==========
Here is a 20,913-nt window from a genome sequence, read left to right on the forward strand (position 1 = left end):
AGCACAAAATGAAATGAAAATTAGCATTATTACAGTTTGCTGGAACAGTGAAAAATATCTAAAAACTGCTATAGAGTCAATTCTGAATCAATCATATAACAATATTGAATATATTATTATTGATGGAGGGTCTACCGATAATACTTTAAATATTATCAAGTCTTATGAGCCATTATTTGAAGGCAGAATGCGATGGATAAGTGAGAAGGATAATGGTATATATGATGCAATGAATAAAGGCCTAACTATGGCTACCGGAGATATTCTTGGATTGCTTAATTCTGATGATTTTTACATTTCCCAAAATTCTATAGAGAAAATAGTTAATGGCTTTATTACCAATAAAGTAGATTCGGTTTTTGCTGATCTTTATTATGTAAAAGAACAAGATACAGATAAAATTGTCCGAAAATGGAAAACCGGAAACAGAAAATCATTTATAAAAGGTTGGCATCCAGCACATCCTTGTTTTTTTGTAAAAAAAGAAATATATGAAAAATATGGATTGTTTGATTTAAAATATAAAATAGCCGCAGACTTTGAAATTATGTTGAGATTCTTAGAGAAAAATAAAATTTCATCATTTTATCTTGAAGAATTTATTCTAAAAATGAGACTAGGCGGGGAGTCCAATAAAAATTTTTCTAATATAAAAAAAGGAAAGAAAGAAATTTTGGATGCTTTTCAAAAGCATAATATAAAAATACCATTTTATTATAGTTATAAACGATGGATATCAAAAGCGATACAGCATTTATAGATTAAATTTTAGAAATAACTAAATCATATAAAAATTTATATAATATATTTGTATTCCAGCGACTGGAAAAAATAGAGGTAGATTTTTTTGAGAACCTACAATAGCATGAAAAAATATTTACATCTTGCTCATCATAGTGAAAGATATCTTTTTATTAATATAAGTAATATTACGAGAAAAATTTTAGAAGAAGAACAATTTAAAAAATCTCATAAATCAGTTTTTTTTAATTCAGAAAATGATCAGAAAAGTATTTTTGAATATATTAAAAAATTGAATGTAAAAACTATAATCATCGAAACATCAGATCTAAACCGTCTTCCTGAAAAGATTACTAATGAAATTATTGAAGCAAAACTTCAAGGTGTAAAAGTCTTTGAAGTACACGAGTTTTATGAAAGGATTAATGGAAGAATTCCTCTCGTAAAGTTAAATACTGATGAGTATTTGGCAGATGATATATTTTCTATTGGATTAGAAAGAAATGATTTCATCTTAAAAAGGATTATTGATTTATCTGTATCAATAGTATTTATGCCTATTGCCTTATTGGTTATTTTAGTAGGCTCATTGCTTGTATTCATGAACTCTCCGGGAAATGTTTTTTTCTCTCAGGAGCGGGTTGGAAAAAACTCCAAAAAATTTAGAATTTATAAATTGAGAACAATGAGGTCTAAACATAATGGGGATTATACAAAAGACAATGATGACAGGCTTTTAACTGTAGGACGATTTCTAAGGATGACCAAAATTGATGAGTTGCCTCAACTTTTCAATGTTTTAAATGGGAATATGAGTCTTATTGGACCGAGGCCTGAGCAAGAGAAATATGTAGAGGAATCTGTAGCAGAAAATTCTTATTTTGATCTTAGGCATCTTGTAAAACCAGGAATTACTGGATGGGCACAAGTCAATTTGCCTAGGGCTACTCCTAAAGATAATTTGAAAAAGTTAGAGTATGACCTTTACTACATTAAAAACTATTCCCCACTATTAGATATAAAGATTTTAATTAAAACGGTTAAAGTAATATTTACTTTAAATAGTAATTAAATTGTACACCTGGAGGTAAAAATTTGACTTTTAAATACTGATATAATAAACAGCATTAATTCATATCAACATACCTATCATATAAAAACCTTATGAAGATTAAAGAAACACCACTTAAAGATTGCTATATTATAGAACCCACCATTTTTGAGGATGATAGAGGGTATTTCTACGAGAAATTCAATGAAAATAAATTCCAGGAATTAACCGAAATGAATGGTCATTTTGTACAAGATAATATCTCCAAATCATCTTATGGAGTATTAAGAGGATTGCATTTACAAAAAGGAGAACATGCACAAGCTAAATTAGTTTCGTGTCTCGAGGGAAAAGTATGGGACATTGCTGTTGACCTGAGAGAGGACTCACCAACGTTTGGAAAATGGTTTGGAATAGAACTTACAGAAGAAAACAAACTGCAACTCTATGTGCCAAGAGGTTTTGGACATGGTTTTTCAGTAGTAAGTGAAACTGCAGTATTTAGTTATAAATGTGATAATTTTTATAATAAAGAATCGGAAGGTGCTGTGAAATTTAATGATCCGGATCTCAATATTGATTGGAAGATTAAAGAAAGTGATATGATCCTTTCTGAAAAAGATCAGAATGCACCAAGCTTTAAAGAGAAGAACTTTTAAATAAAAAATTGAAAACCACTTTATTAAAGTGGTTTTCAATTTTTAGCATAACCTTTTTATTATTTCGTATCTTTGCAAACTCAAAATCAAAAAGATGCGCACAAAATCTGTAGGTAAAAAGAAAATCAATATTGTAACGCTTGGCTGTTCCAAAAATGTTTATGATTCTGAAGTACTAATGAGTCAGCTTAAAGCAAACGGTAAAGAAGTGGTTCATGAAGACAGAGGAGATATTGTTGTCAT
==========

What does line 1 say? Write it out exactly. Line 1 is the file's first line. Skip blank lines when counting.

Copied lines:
Here is a 20,913-nt window from a genome sequence, read left to right on the forward strand (position 1 = left end):